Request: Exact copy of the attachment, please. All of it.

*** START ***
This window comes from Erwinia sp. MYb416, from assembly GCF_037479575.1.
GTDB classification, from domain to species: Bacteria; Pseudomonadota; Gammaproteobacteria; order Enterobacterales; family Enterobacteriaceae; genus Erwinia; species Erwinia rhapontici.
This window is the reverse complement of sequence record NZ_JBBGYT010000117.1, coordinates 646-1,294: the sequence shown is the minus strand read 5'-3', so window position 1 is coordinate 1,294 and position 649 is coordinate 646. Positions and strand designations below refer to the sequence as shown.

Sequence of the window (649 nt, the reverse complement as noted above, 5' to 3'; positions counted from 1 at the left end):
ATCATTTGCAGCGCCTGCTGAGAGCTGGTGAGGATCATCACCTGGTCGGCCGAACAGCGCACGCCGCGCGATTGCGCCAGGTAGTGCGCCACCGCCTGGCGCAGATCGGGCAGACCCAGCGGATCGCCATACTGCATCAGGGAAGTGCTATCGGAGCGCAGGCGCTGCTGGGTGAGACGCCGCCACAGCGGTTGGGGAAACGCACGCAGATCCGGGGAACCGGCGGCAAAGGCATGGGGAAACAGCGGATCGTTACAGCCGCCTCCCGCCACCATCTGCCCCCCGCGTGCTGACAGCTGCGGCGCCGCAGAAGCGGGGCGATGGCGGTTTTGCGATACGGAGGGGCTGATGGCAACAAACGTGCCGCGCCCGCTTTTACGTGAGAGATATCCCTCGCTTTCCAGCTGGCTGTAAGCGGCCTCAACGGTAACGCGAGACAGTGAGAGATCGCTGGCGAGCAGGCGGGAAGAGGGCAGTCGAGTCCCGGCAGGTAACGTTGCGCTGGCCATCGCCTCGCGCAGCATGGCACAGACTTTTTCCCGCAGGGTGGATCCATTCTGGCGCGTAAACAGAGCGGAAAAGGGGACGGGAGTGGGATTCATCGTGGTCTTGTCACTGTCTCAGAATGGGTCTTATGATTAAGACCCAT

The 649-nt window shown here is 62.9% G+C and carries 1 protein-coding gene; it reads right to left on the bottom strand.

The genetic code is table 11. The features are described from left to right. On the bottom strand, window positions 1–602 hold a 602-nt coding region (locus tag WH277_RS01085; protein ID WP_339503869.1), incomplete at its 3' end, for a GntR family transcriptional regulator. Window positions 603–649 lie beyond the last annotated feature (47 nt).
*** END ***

This window comes from Erwinia sp. MYb416, from assembly GCF_037479575.1.
GTDB classification, from domain to species: Bacteria; Pseudomonadota; Gammaproteobacteria; order Enterobacterales; family Enterobacteriaceae; genus Erwinia; species Erwinia rhapontici.
This window is the reverse complement of sequence record NZ_JBBGYT010000117.1, coordinates 646-1,294: the sequence shown is the minus strand read 5'-3', so window position 1 is coordinate 1,294 and position 649 is coordinate 646. Positions and strand designations below refer to the sequence as shown.

Sequence of the window (649 nt, the reverse complement as noted above, 5' to 3'; positions counted from 1 at the left end):
ATCATTTGCAGCGCCTGCTGAGAGCTGGTGAGGATCATCACCTGGTCGGCCGAACAGCGCACGCCGCGCGATTGCGCCAGGTAGTGCGCCACCGCCTGGCGCAGATCGGGCAGACCCAGCGGATCGCCATACTGCATCAGGGAAGTGCTATCGGAGCGCAGGCGCTGCTGGGTGAGACGCCGCCACAGCGGTTGGGGAAACGCACGCAGATCCGGGGAACCGGCGGCAAAGGCATGGGGAAACAGCGGATCGTTACAGCCGCCTCCCGCCACCATCTGCCCCCCGCGTGCTGACAGCTGCGGCGCCGCAGAAGCGGGGCGATGGCGGTTTTGCGATACGGAGGGGCTGATGGCAACAAACGTGCCGCGCCCGCTTTTACGTGAGAGATATCCCTCGCTTTCCAGCTGGCTGTAAGCGGCCTCAACGGTAACGCGAGACAGTGAGAGATCGCTGGCGAGCAGGCGGGAAGAGGGCAGTCGAGTCCCGGCAGGTAACGTTGCGCTGGCCATCGCCTCGCGCAGCATGGCACAGACTTTTTCCCGCAGGGTGGATCCATTCTGGCGCGTAAACAGAGCGGAAAAGGGGACGGGAGTGGGATTCATCGTGGTCTTGTCACTGTCTCAGAATGGGTCTTATGATTAAGACCCAT

The 649-nt window shown here is 62.9% G+C and carries 1 protein-coding gene; it reads right to left on the bottom strand.

The genetic code is table 11. The features are described from left to right. On the bottom strand, window positions 1–602 hold a 602-nt coding region (locus tag WH277_RS01085; protein ID WP_339503869.1), incomplete at its 3' end, for a GntR family transcriptional regulator. Window positions 603–649 lie beyond the last annotated feature (47 nt).